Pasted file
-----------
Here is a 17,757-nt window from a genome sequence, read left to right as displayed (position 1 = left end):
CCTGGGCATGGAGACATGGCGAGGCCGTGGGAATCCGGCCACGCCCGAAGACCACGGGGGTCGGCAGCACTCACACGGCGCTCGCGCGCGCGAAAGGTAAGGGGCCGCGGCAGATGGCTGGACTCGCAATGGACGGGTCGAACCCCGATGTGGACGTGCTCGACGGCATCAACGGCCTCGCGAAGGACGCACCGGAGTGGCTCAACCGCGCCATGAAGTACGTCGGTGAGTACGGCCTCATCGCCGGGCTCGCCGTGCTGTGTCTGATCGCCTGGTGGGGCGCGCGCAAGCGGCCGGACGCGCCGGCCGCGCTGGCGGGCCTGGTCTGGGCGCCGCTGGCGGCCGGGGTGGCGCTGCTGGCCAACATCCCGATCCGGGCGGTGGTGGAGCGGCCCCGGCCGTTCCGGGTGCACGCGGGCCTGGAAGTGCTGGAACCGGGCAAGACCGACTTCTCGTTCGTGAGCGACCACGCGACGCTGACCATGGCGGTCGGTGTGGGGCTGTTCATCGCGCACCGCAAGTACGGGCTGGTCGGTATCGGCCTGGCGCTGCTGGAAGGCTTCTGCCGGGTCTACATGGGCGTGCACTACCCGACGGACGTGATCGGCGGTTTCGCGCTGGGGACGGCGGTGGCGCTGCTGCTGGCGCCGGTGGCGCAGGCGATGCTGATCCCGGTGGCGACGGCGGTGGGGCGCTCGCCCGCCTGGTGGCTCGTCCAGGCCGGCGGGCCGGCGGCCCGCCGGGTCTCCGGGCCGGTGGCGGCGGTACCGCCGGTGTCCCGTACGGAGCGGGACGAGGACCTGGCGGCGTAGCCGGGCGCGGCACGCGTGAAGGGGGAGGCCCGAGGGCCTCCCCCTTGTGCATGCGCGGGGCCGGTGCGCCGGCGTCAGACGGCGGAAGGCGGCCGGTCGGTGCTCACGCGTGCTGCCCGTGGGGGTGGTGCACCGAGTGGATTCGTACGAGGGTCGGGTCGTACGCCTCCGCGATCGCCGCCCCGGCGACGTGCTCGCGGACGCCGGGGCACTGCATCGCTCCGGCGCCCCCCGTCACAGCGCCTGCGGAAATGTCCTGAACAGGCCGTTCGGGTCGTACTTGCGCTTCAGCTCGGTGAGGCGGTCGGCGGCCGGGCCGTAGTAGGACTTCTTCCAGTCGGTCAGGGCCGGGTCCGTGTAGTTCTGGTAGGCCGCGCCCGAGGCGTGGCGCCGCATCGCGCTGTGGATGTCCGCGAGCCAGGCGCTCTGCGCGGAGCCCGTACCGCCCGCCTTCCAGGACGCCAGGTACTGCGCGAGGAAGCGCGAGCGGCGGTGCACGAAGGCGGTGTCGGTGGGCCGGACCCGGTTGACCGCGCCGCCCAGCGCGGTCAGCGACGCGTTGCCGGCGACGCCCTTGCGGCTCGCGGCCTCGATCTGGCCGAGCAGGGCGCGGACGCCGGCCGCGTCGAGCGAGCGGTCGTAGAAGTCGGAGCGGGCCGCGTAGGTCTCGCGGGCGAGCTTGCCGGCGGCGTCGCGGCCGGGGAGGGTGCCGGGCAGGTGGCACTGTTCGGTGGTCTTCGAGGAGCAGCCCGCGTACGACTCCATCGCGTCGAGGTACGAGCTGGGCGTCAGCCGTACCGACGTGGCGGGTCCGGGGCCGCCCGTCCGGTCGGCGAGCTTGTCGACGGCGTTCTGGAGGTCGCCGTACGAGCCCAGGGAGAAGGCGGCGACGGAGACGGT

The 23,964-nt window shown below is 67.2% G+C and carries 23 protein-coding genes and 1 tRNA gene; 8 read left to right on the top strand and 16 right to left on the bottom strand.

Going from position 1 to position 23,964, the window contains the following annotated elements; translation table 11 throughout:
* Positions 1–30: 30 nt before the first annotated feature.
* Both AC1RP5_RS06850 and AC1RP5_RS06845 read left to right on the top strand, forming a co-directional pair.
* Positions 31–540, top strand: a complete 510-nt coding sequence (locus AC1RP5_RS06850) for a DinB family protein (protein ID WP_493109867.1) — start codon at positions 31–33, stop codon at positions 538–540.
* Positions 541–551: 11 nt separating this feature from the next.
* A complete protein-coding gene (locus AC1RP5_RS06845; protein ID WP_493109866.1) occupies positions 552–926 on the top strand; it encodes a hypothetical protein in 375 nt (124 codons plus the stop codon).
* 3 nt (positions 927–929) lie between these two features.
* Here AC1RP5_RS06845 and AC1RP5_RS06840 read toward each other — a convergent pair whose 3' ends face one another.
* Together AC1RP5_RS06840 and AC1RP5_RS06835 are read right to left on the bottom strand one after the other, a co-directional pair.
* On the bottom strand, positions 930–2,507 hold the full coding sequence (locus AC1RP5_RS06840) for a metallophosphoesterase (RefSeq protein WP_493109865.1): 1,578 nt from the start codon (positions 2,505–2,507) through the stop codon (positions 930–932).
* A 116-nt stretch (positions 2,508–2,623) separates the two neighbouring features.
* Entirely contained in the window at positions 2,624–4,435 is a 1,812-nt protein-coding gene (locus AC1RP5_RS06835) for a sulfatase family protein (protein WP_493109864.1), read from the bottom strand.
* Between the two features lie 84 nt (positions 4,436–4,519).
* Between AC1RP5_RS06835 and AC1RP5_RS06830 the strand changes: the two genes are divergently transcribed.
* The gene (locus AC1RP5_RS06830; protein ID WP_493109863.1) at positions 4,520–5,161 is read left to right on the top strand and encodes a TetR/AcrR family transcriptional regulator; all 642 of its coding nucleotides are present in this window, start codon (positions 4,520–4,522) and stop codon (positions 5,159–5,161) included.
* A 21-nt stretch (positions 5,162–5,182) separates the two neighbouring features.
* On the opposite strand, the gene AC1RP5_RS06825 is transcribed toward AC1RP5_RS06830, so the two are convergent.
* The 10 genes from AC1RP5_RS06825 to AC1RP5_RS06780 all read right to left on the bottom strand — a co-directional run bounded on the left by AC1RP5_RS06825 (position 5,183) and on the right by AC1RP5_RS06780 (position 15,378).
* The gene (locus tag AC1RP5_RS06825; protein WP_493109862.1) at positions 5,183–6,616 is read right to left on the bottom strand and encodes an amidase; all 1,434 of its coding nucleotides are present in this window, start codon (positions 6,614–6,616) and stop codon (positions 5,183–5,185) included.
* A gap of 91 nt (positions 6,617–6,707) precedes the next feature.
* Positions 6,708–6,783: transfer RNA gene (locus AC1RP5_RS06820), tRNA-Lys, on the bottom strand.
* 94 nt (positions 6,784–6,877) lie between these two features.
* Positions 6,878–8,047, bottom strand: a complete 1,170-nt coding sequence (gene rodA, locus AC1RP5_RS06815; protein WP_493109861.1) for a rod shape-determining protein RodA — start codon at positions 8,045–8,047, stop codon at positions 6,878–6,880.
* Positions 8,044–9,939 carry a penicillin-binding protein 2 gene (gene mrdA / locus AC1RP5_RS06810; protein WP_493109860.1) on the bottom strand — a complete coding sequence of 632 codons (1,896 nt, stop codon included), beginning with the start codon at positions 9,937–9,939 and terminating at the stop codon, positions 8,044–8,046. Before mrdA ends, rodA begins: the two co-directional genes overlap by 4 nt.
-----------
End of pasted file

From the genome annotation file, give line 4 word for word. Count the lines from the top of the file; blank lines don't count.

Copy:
Going from position 1 to position 23,964, the window contains the following annotated elements; translation table 11 throughout: